Boris Mann

Open Source. Community. Decentralized Web. Building dev tools at Fission. Cooks & eats.


Overview of i-neighbors

While the idea behind i-neighbors is interesting (connect people online using their local, physical neighbourhoods), ultimately the platform is broken. I think it probably doesn't help that my neighbourhood (based on my postal code, V6H 1J4), is mis-spelled as "West Farivew" (should be "Fairview").

I've listed some initial issues I had with the system, as well as an overview of the different functions available from within the system.

No profile privacy

There is no way to limit viewing of the information you enter โ€“ anything you fill out is viewable to everyone, from birthdate to street address. Of course, you could just leave lots of things blank, but that defeats the purpose.

Can't share links: no access unless you are logged in and registered

Being logged into "my" neighbourhood, there are not unique URLS โ€“ I can't even send a link to it, because you have to be logged in and join the neighbourhood to see it. Why is this important? If you're invisible to search engines, your potential growth is limited, and you don't participate in the wider web -- i.e. linking.

Uses email for communication

This is like an invitation for spam. The basis for all communication in the neighbourhood is a mailing list, and you are by default on the mailing list and must opt-out after you've registered. There is also no clear opt-out link in the email -- you have to login and change the settings on your email tab.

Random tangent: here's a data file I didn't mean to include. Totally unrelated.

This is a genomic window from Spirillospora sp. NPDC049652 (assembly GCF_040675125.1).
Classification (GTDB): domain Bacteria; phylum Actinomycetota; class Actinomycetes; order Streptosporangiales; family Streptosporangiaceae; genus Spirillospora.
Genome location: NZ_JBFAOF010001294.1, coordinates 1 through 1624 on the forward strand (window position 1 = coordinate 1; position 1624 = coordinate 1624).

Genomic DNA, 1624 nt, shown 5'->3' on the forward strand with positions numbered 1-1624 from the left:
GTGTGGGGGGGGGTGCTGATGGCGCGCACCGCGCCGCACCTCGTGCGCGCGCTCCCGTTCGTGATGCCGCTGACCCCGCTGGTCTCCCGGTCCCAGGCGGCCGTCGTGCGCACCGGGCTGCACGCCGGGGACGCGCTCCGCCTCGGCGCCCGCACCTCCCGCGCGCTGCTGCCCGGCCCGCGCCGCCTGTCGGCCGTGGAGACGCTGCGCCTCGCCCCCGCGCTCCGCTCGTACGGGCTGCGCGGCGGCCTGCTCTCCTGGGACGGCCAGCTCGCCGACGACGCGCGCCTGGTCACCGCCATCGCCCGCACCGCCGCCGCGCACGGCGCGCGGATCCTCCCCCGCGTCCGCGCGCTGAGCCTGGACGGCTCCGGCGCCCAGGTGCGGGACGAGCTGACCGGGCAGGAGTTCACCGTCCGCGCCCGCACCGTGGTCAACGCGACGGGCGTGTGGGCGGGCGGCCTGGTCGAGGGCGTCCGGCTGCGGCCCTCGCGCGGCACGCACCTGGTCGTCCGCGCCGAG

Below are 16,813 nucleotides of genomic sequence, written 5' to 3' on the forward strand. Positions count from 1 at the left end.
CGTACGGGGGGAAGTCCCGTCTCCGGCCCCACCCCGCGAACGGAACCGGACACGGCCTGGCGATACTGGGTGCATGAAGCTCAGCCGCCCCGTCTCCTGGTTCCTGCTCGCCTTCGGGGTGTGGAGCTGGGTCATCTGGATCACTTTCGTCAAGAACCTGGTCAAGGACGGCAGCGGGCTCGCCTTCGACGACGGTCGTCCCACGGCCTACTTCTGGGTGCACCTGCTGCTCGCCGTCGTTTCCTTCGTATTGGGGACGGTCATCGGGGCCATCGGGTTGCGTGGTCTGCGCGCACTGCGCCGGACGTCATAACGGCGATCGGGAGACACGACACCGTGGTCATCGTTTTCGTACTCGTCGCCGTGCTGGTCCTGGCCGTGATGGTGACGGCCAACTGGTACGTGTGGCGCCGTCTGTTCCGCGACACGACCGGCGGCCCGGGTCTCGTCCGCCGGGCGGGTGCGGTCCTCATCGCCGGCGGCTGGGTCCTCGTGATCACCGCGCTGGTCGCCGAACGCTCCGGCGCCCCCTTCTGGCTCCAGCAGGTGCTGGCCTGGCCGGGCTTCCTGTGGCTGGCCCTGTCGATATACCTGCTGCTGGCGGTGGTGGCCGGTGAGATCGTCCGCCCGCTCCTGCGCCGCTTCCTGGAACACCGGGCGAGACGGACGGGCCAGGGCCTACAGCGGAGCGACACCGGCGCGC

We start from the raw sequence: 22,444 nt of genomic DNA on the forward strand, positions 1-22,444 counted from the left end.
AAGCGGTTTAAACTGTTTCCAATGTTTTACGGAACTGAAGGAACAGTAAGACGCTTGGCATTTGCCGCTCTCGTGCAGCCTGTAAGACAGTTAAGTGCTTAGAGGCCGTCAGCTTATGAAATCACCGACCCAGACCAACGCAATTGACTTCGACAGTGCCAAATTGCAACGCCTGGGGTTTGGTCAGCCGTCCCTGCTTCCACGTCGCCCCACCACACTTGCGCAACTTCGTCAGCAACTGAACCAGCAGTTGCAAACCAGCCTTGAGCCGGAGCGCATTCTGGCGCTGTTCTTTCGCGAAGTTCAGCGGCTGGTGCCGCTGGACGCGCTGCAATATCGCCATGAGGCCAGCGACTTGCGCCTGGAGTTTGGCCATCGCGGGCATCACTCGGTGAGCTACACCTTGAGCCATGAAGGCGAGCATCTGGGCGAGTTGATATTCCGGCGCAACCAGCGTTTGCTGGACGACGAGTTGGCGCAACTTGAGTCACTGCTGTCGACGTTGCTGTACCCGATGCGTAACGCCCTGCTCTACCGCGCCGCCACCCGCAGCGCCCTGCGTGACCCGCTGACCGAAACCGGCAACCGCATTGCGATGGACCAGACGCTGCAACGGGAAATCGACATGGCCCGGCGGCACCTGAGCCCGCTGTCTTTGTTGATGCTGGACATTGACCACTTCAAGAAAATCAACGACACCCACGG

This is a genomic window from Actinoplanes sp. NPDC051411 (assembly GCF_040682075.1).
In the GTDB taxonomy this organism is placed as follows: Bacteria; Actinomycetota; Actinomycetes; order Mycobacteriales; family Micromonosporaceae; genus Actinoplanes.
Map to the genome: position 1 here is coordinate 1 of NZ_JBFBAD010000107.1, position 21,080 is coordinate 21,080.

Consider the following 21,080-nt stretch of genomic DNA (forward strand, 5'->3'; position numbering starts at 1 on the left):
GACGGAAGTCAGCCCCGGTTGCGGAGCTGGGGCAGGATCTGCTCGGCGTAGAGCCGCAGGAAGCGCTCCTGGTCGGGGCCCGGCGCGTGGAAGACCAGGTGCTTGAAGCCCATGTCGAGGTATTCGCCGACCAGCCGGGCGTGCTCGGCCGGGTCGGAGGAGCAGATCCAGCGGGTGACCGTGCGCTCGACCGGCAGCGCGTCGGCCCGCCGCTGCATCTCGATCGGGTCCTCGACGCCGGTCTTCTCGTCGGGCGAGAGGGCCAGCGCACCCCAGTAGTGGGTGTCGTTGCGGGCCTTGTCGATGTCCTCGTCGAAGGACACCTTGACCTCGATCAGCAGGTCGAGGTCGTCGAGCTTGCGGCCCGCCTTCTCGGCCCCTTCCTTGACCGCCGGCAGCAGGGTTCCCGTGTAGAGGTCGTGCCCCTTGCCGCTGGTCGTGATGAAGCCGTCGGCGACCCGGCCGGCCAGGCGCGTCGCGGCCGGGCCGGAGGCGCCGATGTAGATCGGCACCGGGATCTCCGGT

The best community communication systems combine email, a (search engine indexed) web forum, and RSS feeds. Being automatically signed up to a mailing list basically just ticked me off.

Changes to the community information can only be done by the "founder"

I've already described how the name of my neighbourhood is wrong. We've been hearing a lot lately about Wikipedia and other collaborative sources of authority. The concept of a founder or site admins is still valid, but notice the "s" on admins: it would be best to have a group of people able to change neighbourhood-level items.

But check out i-neighbors for yourself โ€“ tieing physical proximity to a single online gathering area is neat. Browsing through the member directory, I found one person, "Sellars" (again, I can't link to the profile directly), who lives in my building (although he didn't list his apartment number).

The other features of each neighbourhood include:

  • Directory: listings of other members in the neighbourhood, and ability to send them email (through a form, your email is not displayed)
  • Matches: shows star ratings next to other members based on how well you match; works by comparing information you've entered into your profile
  • Events: local calendar to which you can add events
  • Photos: viewable by month, by member, and latest uploaded
  • Reviews: reviews about local businesses and services; maximum of 1000 characters, plus you can give a 1 to 5 star rating
  • Polls
  • Carpool: you need to enter in a work postal code for this to function

Although there isn't (currently) any physical location information on Urban Vancouver, sites like it that are open to the Internet as a whole will ultimately succeed better than any of these Internet ghettos, hidden behind registration walls.